The concert has become close to the singer’s heart. He is in a mellow mood. Earlier this year, he released his first gospel album, available exclusively at Cracker Barrel stores, called “The Love of God.” The Christmas show is right up his alley. “They tell you you can’t say ‘Merry Christmas,’” he told The Buffalo News. “Well, I can. So, Merry Christmas.”

Kenny Rogers’ Christmas show -- the first half his pop hits, the second half Christmas -- takes place at 8 p.m. today (Dec. 21) in Kleinhans Music Hall (3 Symphony Circle).

Tickets are $65-$80. For info, call 885-5000.

--Mary Kunz Goldman 

Thompson Square, Hunter Hayes and JT Hodges perform in WYRK concert

The WYRK Acoustic Concert Series announces a show at 7:30 p.m. March 7 starring Thompson Square, Hunter Hayes and JT Hodges in the University at Buffalo Center for the Arts Mainstage Theatre on the North Campus, Amherst.

Tickets are $25 and are available through the box office, online at or charge by phone at (800) 745-3000.

For more information, visit or


McCartney drops new album in February

Nasty Little Man, Paul McCartney's publicity representative, announced this morning that the former Beatle will release a new album through the Hear Music/Concord Records laebl on February 7th of 2012. The as yet untitled album finds McCartney paying tribute to the songs that influenced him as a child and, in many cases, inspired him to set out on his own quest as a songwriter. And we all know how that quest turned out, don't we?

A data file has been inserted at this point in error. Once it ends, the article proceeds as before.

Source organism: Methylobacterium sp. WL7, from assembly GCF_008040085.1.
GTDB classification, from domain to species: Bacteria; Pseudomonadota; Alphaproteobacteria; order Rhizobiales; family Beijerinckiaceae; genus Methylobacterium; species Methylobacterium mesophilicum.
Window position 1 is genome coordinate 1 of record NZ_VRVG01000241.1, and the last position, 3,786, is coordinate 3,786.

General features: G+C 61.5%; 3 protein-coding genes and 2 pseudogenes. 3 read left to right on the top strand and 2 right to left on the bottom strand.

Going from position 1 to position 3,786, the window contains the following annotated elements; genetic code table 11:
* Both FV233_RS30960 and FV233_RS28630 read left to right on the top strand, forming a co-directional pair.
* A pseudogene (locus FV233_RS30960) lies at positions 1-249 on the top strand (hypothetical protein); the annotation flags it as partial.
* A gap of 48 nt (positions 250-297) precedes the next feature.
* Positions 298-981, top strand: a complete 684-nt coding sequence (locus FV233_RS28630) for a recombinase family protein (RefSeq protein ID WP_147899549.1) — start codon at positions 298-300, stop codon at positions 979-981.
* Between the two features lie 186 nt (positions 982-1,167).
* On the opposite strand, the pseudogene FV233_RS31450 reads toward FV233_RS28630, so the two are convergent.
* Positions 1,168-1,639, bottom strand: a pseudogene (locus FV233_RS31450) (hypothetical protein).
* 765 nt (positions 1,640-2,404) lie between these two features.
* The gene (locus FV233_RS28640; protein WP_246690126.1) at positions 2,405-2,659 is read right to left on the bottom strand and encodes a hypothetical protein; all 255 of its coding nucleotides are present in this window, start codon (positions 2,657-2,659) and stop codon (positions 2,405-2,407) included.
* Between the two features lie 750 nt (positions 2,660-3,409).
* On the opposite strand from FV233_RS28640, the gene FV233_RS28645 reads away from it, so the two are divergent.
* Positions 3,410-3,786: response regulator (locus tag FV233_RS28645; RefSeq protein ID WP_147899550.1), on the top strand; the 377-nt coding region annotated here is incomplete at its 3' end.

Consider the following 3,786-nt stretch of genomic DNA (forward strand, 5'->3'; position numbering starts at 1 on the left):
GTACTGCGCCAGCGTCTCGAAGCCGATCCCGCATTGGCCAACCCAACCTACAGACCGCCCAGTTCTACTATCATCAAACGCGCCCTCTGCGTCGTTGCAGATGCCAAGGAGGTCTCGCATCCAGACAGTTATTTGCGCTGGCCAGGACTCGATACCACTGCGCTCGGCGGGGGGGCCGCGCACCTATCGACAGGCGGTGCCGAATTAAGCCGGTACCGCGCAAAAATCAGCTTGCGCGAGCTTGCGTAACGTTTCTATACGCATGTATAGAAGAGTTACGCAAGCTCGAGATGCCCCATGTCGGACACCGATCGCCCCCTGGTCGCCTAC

In addition to the interpretations that fill the album, McCartney penned two new songs of his own. Interestingly, for the first time in his career, McCartney plays no instrument on the record, enlisting instead  Diana Krall and her band, as well as buddies Eric Clapton and Stevie Wonder. (No, there will be no repirse of "Ebony and Ivory.")

Today at 2 p.m., the track"My Valentine" will be exclusively streamed on  for 24 hours only. Here's a nice snap of Macca in the studio. God, I hope this thing is good!!! - Jeff Miers
McCartney in studio

The Headstones rock the Rapids tonight in Niagara Falls

The Headstones
The Headstones perform tonight in the Rapids Theatre in Niagara Falls

Calling the Headstones a Canadian band just doesn’t cut it. When one thinks of Canadian rock, generally speaking, one pictures nice folk-based songs with smart lyrics that tend to concentrate on emotional entanglements and broken hearts.